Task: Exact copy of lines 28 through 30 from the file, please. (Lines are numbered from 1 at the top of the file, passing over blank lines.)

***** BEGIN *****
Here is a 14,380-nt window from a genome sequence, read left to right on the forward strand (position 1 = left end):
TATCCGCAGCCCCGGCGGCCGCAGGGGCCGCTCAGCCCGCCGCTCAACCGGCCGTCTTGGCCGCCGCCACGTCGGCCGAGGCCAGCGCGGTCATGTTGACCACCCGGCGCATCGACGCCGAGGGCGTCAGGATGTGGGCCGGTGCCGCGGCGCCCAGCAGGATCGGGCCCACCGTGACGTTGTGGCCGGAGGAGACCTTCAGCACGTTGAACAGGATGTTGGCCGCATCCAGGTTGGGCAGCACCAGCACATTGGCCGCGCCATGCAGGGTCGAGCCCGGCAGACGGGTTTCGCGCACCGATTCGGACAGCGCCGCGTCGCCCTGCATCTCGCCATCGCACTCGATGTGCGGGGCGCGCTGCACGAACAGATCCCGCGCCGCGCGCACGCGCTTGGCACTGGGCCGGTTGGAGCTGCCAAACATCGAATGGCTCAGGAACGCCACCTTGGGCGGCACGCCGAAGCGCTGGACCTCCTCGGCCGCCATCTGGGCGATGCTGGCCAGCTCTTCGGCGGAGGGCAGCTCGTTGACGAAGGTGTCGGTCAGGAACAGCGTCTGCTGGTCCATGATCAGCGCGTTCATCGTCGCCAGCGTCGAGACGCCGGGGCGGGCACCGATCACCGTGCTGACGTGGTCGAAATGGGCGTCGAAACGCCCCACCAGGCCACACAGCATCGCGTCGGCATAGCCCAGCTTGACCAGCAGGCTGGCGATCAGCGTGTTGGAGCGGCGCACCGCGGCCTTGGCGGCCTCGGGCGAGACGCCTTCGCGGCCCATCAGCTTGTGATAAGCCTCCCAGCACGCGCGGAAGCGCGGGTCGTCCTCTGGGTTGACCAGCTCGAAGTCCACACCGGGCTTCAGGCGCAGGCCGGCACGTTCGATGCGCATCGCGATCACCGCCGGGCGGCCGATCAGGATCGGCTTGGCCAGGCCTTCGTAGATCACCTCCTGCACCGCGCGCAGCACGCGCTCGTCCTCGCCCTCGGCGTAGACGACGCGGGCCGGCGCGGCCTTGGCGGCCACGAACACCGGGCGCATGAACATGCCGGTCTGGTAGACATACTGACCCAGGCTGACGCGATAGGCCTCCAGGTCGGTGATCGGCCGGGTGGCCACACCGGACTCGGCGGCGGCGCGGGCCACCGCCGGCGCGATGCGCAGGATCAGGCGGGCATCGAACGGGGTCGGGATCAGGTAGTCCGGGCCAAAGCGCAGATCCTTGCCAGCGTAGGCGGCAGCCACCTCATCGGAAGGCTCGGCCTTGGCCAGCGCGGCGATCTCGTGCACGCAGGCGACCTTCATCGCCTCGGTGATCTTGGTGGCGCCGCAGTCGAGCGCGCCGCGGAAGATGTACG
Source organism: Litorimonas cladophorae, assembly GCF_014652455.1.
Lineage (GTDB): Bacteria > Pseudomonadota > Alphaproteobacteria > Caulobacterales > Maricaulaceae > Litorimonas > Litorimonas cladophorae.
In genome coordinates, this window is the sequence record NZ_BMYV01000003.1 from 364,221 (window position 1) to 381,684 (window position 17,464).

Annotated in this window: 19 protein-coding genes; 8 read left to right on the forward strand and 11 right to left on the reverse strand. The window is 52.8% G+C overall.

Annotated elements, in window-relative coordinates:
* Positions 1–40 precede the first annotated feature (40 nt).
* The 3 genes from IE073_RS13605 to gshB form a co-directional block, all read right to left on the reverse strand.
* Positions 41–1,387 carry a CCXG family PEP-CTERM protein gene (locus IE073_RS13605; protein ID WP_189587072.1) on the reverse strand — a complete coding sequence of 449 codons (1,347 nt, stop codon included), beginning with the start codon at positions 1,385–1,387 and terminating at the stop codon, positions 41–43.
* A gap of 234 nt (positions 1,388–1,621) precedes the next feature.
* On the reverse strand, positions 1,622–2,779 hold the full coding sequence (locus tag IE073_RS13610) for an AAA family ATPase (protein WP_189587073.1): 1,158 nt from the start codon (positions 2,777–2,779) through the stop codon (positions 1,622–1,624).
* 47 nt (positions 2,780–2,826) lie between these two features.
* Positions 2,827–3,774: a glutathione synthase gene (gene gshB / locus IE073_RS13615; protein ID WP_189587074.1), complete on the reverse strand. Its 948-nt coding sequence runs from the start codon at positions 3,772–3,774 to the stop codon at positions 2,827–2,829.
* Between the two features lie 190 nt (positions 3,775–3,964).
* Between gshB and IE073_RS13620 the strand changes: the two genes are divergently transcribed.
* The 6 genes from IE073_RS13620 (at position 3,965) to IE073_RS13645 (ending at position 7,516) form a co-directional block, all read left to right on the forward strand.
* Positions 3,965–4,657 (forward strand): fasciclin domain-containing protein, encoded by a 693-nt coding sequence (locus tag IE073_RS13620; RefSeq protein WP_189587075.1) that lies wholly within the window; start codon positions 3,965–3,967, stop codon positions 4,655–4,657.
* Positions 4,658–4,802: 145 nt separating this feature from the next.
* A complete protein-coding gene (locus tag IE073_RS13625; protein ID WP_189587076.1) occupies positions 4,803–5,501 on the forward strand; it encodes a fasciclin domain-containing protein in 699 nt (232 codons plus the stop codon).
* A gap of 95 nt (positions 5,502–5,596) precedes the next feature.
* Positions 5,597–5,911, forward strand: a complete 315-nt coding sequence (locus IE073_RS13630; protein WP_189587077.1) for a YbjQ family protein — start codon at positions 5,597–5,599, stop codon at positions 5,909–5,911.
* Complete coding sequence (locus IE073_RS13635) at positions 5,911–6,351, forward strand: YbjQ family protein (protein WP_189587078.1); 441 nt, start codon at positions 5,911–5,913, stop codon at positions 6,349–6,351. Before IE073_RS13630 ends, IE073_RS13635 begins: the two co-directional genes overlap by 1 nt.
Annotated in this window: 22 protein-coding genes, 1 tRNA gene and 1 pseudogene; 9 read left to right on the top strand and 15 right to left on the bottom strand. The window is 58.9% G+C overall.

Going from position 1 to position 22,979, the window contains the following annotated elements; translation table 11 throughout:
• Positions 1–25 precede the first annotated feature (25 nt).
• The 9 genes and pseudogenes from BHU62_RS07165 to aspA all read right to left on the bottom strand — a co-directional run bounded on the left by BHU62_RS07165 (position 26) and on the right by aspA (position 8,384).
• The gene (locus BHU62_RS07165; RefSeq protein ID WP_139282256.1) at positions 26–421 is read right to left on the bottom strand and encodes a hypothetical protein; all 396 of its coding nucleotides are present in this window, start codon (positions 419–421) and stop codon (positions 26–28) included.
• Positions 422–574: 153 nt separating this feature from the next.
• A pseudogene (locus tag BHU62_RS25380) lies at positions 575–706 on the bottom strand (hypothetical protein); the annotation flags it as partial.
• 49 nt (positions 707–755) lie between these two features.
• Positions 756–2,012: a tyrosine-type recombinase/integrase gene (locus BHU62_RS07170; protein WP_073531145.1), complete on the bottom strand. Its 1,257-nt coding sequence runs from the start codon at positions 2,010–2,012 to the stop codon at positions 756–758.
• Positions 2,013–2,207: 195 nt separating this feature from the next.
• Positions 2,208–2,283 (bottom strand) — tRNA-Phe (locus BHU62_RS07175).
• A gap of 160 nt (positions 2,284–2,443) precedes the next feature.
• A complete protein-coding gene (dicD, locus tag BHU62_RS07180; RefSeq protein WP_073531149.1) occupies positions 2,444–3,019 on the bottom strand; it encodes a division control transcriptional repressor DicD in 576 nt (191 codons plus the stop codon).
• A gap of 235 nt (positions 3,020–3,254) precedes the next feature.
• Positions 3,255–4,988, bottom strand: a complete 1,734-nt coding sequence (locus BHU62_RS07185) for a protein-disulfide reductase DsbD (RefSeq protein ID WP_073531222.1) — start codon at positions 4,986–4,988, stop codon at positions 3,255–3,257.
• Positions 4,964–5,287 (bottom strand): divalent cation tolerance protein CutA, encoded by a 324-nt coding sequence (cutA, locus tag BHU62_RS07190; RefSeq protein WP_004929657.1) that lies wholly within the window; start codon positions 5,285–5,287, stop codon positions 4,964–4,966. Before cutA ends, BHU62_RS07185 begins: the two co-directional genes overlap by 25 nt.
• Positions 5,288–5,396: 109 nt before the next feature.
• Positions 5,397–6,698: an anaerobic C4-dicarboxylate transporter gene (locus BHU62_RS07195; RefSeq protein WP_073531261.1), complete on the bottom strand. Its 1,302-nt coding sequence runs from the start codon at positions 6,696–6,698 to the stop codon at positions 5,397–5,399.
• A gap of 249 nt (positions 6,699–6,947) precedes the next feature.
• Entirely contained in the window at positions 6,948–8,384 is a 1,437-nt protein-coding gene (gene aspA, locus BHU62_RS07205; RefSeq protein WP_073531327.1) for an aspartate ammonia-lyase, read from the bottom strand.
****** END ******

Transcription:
• The gene (locus BHU62_RS07165; RefSeq protein ID WP_139282256.1) at positions 26–421 is read right to left on the bottom strand and encodes a hypothetical protein; all 396 of its coding nucleotides are present in this window, start codon (positions 419–421) and stop codon (positions 26–28) included.
• Positions 422–574: 153 nt separating this feature from the next.
• A pseudogene (locus tag BHU62_RS25380) lies at positions 575–706 on the bottom strand (hypothetical protein); the annotation flags it as partial.